Gabbert and Henne Under Pressure
Aug 10, 2012; Jacksonville, Florida, USA; Jacksonville Jaguars quarterback Blaine Gabbert (11) is hit in the face as he throws the ball during the first quarter of the preseason game against the New York Giants at EverBank Field. Mandatory Credit: Melina Vastola-USA TODAY Sports
Both Blaine Gabbert and Chad Henne faced a lot of pressure from opposing defensive lines last year. When Mike Mularkey was hired he tried to install a high tempo, quick throw offense to make Gabbert more comfortable transitioning to an NFL system. Unfortunately both Gabbert and Henne had the tendency to hold the ball too long which, coupled with a leaky offensive line, led to several sacks, pressures, and hurries.
Steve Palazzolo at Pro Football Focus recently went through the quarterbacks in the AFC South and their performances depending on the origin of defensive pressure. Steve accumulated statistics going back to 2008, so the sample size is significantly bigger for Henne compared to Gabbert.
At first glance, it seems that Henne (+23.9 PFF Grade) is significantly better in the pocket with no pressure compared to Gabbert (-19.1). A better barometer for juxtaposing the two players is their performance under the same offense last year – Gabbert (+2.0) was slightly better than Henne (-0.9) in 2012 when not pressured. The statistics on Pro Football Focus are cumulative and that sometimes affects the overall evaluation if a closer look isn’t taken.
Dec 16, 2012; Miami Gardens, FL, USA; Jacksonville Jaguars quarterback Chad Henne (7) is tackled by Miami Dolphins defensive end Olivier Vernon (50) and middle linebacker Karlos Dansby (back) in the second quarter at Sun Life Stadium. Mandatory Credit: Robert Mayer-USA TODAY Sports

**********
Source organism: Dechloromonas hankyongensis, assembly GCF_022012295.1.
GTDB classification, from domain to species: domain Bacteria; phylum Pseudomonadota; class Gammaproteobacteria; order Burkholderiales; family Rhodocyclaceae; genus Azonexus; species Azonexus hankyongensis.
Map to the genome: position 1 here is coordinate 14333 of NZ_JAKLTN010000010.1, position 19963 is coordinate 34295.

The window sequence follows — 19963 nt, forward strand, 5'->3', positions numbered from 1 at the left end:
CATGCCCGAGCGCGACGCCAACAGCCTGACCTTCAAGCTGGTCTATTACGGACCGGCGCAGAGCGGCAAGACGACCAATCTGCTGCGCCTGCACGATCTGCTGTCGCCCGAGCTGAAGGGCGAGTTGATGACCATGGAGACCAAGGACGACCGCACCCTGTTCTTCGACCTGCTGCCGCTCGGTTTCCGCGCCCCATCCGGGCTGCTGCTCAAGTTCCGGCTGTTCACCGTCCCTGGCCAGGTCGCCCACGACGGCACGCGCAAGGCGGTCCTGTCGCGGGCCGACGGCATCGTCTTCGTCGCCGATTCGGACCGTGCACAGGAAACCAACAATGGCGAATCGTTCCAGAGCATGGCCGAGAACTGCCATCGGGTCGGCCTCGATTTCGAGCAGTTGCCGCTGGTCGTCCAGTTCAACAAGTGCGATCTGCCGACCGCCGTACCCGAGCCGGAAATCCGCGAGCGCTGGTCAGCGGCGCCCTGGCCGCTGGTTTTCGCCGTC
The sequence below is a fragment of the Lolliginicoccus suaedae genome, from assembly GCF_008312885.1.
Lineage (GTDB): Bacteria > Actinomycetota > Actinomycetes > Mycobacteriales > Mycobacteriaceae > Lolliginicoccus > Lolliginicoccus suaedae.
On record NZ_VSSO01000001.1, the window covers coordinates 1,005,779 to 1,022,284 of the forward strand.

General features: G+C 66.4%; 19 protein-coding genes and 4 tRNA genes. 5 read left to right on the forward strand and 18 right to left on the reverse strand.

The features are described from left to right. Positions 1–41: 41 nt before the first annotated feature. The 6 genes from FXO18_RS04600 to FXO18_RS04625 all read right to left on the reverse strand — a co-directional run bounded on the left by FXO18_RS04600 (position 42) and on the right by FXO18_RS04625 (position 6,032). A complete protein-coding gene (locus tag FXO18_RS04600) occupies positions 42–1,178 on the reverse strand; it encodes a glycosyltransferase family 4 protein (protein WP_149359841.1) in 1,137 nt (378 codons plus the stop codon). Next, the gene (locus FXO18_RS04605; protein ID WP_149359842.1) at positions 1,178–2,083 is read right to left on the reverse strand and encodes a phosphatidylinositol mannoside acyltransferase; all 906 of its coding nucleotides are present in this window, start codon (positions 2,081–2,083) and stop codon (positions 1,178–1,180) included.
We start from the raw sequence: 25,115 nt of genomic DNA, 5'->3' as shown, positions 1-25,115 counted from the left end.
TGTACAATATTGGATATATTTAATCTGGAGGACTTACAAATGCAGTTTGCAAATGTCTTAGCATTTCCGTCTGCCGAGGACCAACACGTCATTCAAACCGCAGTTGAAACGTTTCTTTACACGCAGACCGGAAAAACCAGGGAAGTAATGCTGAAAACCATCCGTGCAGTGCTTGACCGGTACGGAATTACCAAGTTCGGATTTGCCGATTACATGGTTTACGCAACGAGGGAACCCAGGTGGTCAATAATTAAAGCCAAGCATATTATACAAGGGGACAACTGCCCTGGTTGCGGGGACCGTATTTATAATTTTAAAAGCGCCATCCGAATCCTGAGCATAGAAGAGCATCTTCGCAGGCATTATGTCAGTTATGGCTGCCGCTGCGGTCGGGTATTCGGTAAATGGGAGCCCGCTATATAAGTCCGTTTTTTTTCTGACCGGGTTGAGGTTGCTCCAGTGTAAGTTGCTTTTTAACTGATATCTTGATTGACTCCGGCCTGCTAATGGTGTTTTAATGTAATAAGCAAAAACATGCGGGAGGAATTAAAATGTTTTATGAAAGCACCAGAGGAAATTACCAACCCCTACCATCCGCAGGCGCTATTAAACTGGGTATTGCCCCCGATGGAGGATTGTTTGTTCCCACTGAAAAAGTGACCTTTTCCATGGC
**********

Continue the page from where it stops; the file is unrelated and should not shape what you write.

Henne often held the ball too long in 2012.
Both quarterbacks were hindered significantly by the laughable rotation at right tackle, as Gabbert (-1.8) and Henne (-3.1) were predictably bad when pressured on the right side. Gabbert overall seemed to struggle with interior pressure – (-4.8) from left guard, (-0.7) from center, and (-2.0) from right guard – which can probably be attributed to his overall lack of pocket presence.
Gabbert seemed to respond well to pressure from rushers taking on the running back (0.0) and the tight end (-0.6), but with only 12 drop backs combined from those two pressures the sample size is too small to make a conclusion.
While it’s fun to try and find subtle differences between Gabbert and Henne, the cold truth is that they were both pretty awful last year. The PFF statistics back it up – Henne (-4.3) and Gabbert (-2.1) in 2012 – but they both fail the eye test. Henne likely won’t be on the roster in 2013, so Gabbert is going to have to look a lot better on the field and analytically to stay in a Jaguars’ uniform.
– Daniel Lago
Yell at me on Twitter @dlago89